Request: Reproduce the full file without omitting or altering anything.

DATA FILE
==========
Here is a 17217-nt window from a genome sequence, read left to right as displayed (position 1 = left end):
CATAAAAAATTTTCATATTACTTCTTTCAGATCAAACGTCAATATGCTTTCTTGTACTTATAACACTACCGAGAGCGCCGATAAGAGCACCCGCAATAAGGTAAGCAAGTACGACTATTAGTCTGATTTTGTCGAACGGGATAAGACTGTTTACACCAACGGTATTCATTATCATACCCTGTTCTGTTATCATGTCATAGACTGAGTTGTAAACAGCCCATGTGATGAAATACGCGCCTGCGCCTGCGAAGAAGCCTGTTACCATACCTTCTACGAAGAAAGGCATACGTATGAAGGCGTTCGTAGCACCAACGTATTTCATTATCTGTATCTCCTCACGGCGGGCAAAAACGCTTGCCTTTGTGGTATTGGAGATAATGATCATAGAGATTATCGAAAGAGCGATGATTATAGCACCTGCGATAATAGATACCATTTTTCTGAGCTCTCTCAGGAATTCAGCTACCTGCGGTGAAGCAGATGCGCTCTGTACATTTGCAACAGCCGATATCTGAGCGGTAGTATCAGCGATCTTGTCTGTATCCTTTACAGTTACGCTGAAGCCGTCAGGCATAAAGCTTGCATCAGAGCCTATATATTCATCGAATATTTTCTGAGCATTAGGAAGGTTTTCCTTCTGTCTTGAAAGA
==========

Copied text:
Here is a 17217-nt window from a genome sequence, read left to right as displayed (position 1 = left end):
CATAAAAAATTTTCATATTACTTCTTTCAGATCAAACGTCAATATGCTTTCTTGTACTTATAACACTACCGAGAGCGCCGATAAGAGCACCCGCAATAAGGTAAGCAAGTACGACTATTAGTCTGATTTTGTCGAACGGGATAAGACTGTTTACACCAACGGTATTCATTATCATACCCTGTTCTGTTATCATGTCATAGACTGAGTTGTAAACAGCCCATGTGATGAAATACGCGCCTGCGCCTGCGAAGAAGCCTGTTACCATACCTTCTACGAAGAAAGGCATACGTATGAAGGCGTTCGTAGCACCAACGTATTTCATTATCTGTATCTCCTCACGGCGGGCAAAAACGCTTGCCTTTGTGGTATTGGAGATAATGATCATAGAGATTATCGAAAGAGCGATGATTATAGCACCTGCGATAATAGATACCATTTTTCTGAGCTCTCTCAGGAATTCAGCTACCTGCGGTGAAGCAGATGCGCTCTGTACATTTGCAACAGCCGATATCTGAGCGGTAGTATCAGCGATCTTGTCTGTATCCTTTACAGTTACGCTGAAGCCGTCAGGCATAAAGCTTGCATCAGAGCCTATATATTCATCGAATATTTTCTGAGCATTAGGAAGGTTTTCCTTCTGTCTTGAAAGA